- How do adult autistic people live?
- Diagnosis: autism
- Adult autism in Poland and abroad
- More than half of autistic people are afraid to leave home. The problem is the lack of acceptance and maladjustment of public spaces
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Autism in adults has many faces. It is difficult to describe an adult autistic, as it is difficult to classify the disease itself. Ania from the diagnosis: "autism" was actually happy. She was always different. She didn't understand why, and it was bothering her. Now - when she knows - life is easier for her. Karol, on the other hand, has not said a word about his illness to this day, because Karol - although he hears - does not communicate with the world through speech … This is one of the manifestations of autism in his case.
Adult with autismis most often associated with the movie Rain Man - an autistic person played by Dustin Hoffman. A genius who can solve complicated mathematical problems in his mind, but at the same time is introverted and clumsy.
Many of us, when we think about autism, see a child through our eyes of imagination - intelligent, but socially maladjusted, often even a little genius ignoring the world around him, locked in his shell. But have any of us wondered what happens when a child grows up?
Types of Autism and Autism Spectrum Disorder
Autism: causes, types, symptoms, therapy
Late symptoms of atypical autism
How do adult autistic people live?
Few people can answer this question. And perhaps rightly so, because those who live with autism know that there is no single answer to this question.
- Autism spectrum disorders are like colors - not only are there plenty of them, but each of them has a whole range of shades. How many autists, so many problems. One thing is certain: no two cars are the same - says Elżbieta Duława, mother of 22-year-old Karol.
If Karol were to talk, he could introduce himself with the words: "Hello, I'm Karol and I have autism". But Charles won't say that. He has not spoken since he was a child. Not because it can't. He doesn't speak because he doesn't want to. A few years ago, however, Karol felt the need to communicate with the world. The boy sits down at the computer and - regardless of spelling or grammar - writes.
- When he was a few months old, I noticed that my little son is not looking at me at all, and when I take him in my arms, he does not hug. I already had two older children and I knew something was wrong - says Elżbieta.
Karol found a doctor. The latter reassured his parents that Karol was premature (he was born in the eighth month of pregnancy) and everythingit will come to normal over time. It did not come.
- When he was eight months old, he looked like a deaf child, playing only with jar caps. And then there was self-aggression. He used his hands to beat his head or hit the floor or walls with his hands, recalls Karol's mother. It was the beginning of the 90s.
- The first neurologist said that Karol had a severe mental retardation, that he would be gone and he would end up in a closed facility. I remember these words like today - recalls Elżbieta. There was a breakdown. But after him, the will to fight appeared.
Karol's parents decided to continue diagnosing their son. Karol has undergone specialist examinations. It turned out that he could hear perfectly well, and genetic tests showed no abnormalities. You found a psychologist. This one had no doubts.
- We got addresses to Krakow, where they worked with such children. Karol and I traveled every three months and we were taught how to work from home. Karol was changing slowly, he didn't fight like that anymore and sometimes he looked at us. After several years of painstaking work, he ate, walked and even smiled himself. But he still didn't speak. Years passed and nothing. Therefore, it was suggested that Karol go to a speech therapist. And so we got to Mrs. Ania.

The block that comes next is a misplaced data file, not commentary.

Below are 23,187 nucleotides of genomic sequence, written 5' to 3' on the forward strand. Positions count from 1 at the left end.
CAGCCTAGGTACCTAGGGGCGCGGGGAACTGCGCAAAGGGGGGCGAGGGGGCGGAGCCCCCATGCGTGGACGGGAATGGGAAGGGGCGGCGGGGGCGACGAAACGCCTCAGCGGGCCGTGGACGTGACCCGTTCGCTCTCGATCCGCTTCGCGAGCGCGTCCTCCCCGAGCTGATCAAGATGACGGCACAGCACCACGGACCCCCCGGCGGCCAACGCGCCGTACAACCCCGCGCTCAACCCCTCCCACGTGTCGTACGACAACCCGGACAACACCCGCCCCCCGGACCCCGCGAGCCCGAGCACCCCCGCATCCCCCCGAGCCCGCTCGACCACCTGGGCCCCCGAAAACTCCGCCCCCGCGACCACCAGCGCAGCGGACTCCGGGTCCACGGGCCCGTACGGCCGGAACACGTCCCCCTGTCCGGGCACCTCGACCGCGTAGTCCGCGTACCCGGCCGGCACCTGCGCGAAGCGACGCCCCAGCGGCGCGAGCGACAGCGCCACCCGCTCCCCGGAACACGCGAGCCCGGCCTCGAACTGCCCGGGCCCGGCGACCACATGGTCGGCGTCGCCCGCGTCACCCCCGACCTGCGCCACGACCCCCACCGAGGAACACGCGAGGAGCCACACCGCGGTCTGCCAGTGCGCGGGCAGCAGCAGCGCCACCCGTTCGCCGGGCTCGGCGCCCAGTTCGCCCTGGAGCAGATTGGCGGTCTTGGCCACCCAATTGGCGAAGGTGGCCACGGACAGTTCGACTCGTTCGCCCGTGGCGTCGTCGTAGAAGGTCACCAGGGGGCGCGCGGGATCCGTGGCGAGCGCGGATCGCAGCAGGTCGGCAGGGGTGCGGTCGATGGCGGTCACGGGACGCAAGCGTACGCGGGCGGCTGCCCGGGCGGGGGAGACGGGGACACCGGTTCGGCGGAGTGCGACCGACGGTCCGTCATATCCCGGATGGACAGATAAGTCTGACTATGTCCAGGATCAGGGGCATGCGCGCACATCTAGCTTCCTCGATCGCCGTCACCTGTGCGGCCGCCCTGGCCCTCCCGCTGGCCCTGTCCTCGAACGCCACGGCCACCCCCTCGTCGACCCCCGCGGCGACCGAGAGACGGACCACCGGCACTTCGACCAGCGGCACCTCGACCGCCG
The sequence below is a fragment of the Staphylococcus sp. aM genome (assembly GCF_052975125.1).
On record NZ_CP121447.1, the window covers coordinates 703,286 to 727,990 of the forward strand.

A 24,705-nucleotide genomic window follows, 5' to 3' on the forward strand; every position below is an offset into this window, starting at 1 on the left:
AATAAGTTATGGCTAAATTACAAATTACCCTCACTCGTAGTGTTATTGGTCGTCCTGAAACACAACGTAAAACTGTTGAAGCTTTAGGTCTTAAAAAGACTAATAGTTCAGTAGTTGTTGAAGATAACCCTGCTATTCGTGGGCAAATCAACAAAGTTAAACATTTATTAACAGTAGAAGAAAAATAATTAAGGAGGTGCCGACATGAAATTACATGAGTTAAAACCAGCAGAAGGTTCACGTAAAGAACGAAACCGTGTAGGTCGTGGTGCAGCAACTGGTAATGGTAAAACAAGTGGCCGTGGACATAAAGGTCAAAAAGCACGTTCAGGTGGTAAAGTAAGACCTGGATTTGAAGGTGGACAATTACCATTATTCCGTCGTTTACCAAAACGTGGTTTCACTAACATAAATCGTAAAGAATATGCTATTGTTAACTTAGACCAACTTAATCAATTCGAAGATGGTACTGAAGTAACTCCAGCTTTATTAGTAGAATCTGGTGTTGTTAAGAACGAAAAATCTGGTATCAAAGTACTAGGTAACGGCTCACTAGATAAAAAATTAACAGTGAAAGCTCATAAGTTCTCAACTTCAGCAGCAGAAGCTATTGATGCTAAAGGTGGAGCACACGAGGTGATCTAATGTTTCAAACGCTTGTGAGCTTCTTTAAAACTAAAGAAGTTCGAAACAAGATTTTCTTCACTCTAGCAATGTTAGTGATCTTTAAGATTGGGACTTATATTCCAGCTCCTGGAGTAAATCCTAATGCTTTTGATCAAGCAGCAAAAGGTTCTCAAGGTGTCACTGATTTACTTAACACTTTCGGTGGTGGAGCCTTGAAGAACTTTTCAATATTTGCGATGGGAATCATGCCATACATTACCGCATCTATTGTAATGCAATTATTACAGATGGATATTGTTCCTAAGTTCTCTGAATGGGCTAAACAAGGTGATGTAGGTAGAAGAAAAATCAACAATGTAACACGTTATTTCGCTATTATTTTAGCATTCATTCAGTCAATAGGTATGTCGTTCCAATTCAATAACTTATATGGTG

- Already at the first meeting, we realized that Karol does not want to learn to speak. He showed that he wanted to write on the computer. It turned out that the son knows all the letters. He sat down and began his notes. The joy was great. I cried with happiness - recalls Elżbieta.
What is Karol writing about?
- About everything. About what happened that day, what made him happy and what upset him. Exactly what other children talk about at dinner with their parents - says Elżbieta. Karol's notes are an important clue for his parents - thanks to them they know what their son wants, what hurts him, what he dreams about. But Karol, although he lives with his parents, does not want to write to them. He writes his notes to Ms Ania, a speech therapist. He "talks" to her in writing.
- 6 III 2012
I can't get married because I have autism and who would want me? I will spend my whole life "nourishing" other lives. It means "eating out" the life of mom and dad and brother and sister and second sister.
- 17 IX 2012
My class is cool and I even have interesting lessons. Lessons about life and work and my illness and how to learn to write, somehow, except me. I don't speak, because I can't get the noise out.
Ania Brummer-Para is 38 years old. She hates when someone calls her "Anna" or "Anka". She completed her musical education at the former WSP, today the UniversityRzeszowski. He has been living in the Netherlands for 13 years. He has high functioning autism with symptoms of Asperger's syndrome. She was 34 years old when she heard the diagnosis.
- I have always felt that I am "different", but this otherness could not be defined. Therefore, the diagnosis was not the end of the world for me, but a turning point in my life. For the first time, I received an answer to the fundamental question that has been haunting me for years: "who am I?". I accepted it, just like my husband, with relief, because it opened up new opportunities, gave answers and hopes - says Ania. Today Ania knows how to define her "otherness".
I don't understand words spoken by several people at the same time, and although my hearing is good, my brain cannot distinguish between sounds
- Autism is a different way of thinking and processing information. I see the world in detail, but I never get instructions on which of them are important to others in creating a complete picture. Hence, I often see things invisible to neurotypical people, but I miss something obvious to others - says Ania. How is this manifested on a daily basis?